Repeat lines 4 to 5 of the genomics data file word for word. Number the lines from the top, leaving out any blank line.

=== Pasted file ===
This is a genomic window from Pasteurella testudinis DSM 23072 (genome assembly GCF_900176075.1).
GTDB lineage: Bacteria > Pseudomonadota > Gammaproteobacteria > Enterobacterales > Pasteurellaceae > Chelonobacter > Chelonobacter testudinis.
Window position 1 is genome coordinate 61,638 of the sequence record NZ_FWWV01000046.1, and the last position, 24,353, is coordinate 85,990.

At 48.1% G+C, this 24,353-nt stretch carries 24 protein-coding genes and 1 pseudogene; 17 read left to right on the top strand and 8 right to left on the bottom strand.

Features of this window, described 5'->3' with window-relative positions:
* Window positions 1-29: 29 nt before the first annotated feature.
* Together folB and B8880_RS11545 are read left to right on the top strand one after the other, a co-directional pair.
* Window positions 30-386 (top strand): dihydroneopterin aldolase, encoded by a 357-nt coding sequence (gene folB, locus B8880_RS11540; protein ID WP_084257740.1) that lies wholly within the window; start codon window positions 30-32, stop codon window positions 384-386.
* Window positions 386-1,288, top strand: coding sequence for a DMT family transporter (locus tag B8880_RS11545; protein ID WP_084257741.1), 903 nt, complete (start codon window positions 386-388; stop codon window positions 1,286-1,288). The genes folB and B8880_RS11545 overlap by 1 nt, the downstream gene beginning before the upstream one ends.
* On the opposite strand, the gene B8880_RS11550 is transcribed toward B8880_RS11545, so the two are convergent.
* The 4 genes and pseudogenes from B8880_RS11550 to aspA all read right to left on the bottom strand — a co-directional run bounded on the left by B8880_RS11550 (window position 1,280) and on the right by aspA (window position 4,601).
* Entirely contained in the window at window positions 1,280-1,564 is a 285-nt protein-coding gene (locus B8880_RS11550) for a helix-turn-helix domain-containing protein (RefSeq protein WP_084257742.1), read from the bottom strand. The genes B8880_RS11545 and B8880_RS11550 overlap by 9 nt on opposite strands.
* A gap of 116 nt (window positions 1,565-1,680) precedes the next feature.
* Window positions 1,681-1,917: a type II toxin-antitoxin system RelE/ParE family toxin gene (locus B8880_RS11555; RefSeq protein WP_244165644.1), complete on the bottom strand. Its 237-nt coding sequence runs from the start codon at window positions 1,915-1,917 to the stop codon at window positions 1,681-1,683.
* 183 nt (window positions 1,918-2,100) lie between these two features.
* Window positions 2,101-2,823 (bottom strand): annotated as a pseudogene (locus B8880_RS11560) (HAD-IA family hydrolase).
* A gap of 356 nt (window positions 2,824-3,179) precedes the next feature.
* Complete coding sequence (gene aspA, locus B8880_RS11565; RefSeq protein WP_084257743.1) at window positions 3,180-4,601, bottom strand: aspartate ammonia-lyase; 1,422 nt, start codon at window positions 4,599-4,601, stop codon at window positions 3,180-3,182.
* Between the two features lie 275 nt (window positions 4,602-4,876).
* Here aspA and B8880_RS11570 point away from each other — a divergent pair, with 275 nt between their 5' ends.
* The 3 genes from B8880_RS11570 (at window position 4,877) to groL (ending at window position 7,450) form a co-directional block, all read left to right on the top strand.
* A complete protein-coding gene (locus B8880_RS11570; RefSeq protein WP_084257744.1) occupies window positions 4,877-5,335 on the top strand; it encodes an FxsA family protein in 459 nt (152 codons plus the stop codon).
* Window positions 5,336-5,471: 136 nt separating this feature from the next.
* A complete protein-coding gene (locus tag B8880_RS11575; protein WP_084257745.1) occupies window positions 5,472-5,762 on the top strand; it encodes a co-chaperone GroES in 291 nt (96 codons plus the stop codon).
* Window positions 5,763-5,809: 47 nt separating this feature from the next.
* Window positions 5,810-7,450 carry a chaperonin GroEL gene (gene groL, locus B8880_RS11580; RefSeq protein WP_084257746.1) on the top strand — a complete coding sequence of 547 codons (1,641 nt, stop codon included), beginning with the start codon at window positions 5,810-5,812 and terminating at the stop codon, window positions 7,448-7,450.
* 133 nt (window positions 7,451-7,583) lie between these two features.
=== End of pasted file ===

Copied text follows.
At 48.1% G+C, this 24,353-nt stretch carries 24 protein-coding genes and 1 pseudogene; 17 read left to right on the top strand and 8 right to left on the bottom strand.

Features of this window, described 5'->3' with window-relative positions: